AUGUSTA, Ga. -- Tiger Woods found his wide-right tee ball on the 11th, slapped his leg in disgust and let out an exaggerated sigh. Things looked bleak on the Augusta National hole known as White Dogwood, until suddenly they didn't. Woods spotted a window through the forest at the Masters, because that is what geniuses do.
They see light where lesser players see darkness. And so, with his ball in the straw and his swing restricted by an annoying tree limb Thursday, Woods and caddie Joe LaCava repeatedly begged marshals to move patrons a safe distance away from Tiger's flight plan. He then decided to attack Amen Corner with a prayer of a line drive.
Woods executed the shot exactly as he envisioned it, at least until his ball hit a man's chair on its way toward the green. "God dang it," Tiger shrieked. Several fans in the immediate vicinity came away reporting that Woods also said, "I told them to move those people." As he headed toward his shot, Woods was heard saying, "That ball would've been on the f---ing green."
Marc Guertin, a South Carolina pro at Caledonia Golf & Fish Club, saw the ball hit the chair right after it nearly hit him. Tiger's shot, Guertin said, "had plenty of steam on it" and might've even reached the green. "It was a great shot there," Woods would say later. "Unfortunately, people ran out and it clipped them. Otherwise, it's just short right of the green, an easy up-and-down from there, where I was trying to leave it."
Woods' bogey at 11 preceded what he called "a terrible golf shot" on the 12th tee, a water ball that led to another bogey and a 3-over score two-thirds of the way home. "I could have easily let the round slip away from me," Woods said, "but I got it back."
And that was the beauty of this first round at the Masters, the first round of the rest of Tiger's life. The 42-year-old Woods fought to stay in the tournament just as fiercely as the 32-year-old Woods and the 22-year-old Woods would have fought. Honestly, under the bright sun and blue sky, the resourcefulness of the man dressed in black was a hell of a thing to see.
You know about the crippling pain and all the back surgeries. You know about the humiliating scandal that ultimately cost him his marriage. You know about the roadside, police video that showed a disoriented and overmedicated Tiger on the night he was arrested in May.
You know about Tiger's confessed fears that his playing days were going, going, gone.
"I only came up here the last couple of years just to have food," Woods said.
Somehow, some way, he entered the week as the betting favorite to set the Masters' champions dinner menu next spring. Woods hadn't played a major since 2015. He hadn't won a major since 2008. He hadn't won any tournament since 2013.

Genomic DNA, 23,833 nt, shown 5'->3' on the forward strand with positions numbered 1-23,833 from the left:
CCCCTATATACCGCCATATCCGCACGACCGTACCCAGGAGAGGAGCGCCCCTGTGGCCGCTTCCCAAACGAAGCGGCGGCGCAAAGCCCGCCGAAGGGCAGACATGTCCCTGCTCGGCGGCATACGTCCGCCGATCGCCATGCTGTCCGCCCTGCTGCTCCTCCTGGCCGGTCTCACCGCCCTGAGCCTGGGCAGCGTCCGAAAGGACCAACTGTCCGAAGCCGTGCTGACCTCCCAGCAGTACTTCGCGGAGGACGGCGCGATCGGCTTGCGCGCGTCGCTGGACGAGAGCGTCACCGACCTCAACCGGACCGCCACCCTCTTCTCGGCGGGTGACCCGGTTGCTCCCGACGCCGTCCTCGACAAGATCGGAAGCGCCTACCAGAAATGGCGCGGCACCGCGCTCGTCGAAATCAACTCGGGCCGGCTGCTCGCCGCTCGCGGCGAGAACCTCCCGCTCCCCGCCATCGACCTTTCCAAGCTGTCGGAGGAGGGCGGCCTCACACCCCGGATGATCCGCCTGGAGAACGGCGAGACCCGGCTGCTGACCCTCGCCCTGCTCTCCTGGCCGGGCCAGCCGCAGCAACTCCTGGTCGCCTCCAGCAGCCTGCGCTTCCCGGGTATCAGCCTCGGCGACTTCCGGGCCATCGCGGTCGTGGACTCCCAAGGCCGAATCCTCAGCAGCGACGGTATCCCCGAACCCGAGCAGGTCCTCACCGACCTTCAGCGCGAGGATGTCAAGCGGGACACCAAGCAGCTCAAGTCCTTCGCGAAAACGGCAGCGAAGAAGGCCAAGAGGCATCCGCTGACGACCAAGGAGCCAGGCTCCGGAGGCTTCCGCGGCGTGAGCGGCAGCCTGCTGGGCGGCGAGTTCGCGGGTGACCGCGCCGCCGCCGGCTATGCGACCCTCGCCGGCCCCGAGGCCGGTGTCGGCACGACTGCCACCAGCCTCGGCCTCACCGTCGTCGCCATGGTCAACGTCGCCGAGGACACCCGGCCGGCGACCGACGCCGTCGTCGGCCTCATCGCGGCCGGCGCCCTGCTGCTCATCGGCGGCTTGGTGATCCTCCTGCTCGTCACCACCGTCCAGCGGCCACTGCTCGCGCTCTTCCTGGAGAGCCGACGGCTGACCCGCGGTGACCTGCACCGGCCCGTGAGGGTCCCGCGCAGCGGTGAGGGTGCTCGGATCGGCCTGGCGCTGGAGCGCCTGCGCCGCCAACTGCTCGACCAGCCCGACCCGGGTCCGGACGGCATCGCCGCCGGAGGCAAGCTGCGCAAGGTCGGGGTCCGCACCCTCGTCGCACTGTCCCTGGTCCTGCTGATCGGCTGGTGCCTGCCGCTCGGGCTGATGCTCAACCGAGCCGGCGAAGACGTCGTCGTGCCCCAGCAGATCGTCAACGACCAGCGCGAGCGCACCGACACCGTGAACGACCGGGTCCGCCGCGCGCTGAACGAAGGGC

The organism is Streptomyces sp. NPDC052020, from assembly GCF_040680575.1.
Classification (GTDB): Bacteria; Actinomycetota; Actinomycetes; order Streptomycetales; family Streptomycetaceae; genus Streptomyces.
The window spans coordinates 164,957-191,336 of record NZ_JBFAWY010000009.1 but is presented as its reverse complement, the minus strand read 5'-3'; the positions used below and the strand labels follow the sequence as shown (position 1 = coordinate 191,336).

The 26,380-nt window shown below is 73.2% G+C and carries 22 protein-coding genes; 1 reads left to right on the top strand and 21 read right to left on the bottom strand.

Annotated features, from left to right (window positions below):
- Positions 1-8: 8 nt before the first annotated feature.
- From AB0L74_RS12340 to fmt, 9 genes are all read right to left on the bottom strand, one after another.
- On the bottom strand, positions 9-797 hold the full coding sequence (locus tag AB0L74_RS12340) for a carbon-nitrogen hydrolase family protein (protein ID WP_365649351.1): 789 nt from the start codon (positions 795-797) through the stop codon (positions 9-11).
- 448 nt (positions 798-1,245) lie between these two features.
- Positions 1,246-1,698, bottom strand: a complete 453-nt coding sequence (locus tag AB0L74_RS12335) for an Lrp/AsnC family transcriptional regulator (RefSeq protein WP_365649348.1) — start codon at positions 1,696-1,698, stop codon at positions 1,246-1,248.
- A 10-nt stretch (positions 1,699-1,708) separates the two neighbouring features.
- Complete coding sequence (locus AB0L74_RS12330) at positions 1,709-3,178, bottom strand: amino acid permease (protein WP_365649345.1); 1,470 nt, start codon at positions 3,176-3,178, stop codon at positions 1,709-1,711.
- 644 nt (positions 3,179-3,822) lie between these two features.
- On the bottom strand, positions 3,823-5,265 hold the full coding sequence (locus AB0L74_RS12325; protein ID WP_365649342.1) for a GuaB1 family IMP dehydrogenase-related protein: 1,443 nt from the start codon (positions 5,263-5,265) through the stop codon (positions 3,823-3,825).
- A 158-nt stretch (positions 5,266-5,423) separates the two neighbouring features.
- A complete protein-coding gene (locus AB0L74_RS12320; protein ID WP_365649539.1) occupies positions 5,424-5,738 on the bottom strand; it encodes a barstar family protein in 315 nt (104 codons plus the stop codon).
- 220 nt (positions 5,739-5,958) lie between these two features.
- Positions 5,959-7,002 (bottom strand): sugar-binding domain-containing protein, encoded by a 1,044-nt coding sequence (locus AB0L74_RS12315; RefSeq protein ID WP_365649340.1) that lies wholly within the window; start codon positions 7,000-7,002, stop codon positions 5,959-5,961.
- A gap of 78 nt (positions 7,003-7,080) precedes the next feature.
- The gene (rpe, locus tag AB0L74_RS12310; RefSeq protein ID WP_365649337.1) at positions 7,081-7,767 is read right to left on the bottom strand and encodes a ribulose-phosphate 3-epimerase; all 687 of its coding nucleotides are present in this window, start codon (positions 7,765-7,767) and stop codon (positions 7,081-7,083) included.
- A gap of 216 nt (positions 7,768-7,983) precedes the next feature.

But his recent run of good health and inspiring play woke up the echoes and made Woods a serious threat to win his fifth green jacket. Tiger swore he didn't feel "jittery" entering his first heavyweight fight in a long time, but he's human. This was the first big tournament he was expected to win in forever, and his tone and body language seemed more urgent than it did when he was positively thrilled to contend on the weekend.
This wasn't the Florida swing, after all. The stakes and expectations had dramatically changed. This was Woods' chance to do something at the Masters akin to what a 46-year-old Jack Nicklaus did in 1986, when the world thought the Golden Bear was a washed-up, golden oldie.
So it seemed the entire Augusta National gallery gathered around the first tee at 10:42 a.m. ET, when the threesome of Woods, Marc Leishman and Tommy Fleetwood stepped onto the box. "Fore please," the man in the green jacket told the fans. "Tiger Woods, now driving." Yes, they keep it simple here at the Masters.
Woods sent his first tee shot wide left into the fans, yet recovered for his par. He failed to birdie the two par-5s on the front and made the turn at 1 over before gulping down some ibuprofen. "My surgeon says to take it all day," Woods said.
Tiger failed to birdie any of the four par-5s, the difference in his final score. But following his misadventures at Amen Corner, he birdied Nos. 14 and 16, the latter producing an old Tiger roar in the pines on a 12-footer that dropped through the right-side door. When he was done on the 18th, done shooting his 1-over 73, Woods removed his cap and tipped it to the fans while mouthing his thank-yous.
"It was great to be back out there again," he said. "It's nice that I came out to play and know that I had the golf course in front of me."
Though Jordan Spieth shot a 6-under 66 to take the first-round lead, this was not an easy golf course Thursday. Sergio Garcia, defending champ, put five balls in the water on the 15th for a record score of 13 and a total of 9-over 81. Woods didn't hit it great and didn't make any putts and didn't do any damage on the long holes he has long dominated at the Masters and still managed a 73. He's seven shots behind Spieth, the same Masters champ who two years ago blew a five-shot lead with nine holes to play. Only a fool would write off Woods with three rounds to go.
But in the end, this tournament isn't only about winning and losing for Tiger, the ultimate win-or-else golfer. This year, the journey to Augusta National is more relevant than the final destination.
"The crowds have been incredible," Woods said. "It's been awesome this entire comeback. I got a standing ovation on the range. Coming up to the first tee, people come out of the clubhouse and the putting green, they're really into it."
Once upon a time, Woods ignored the people and the noise and the love. He's a more embraceable figure at 42, and still a viable contender with a chance to add to his 14 major titles.
To those of us who wanted to see this all-time great healthy and competitive just one more time, his good walk unspoiled Thursday was a truly special thing to watch.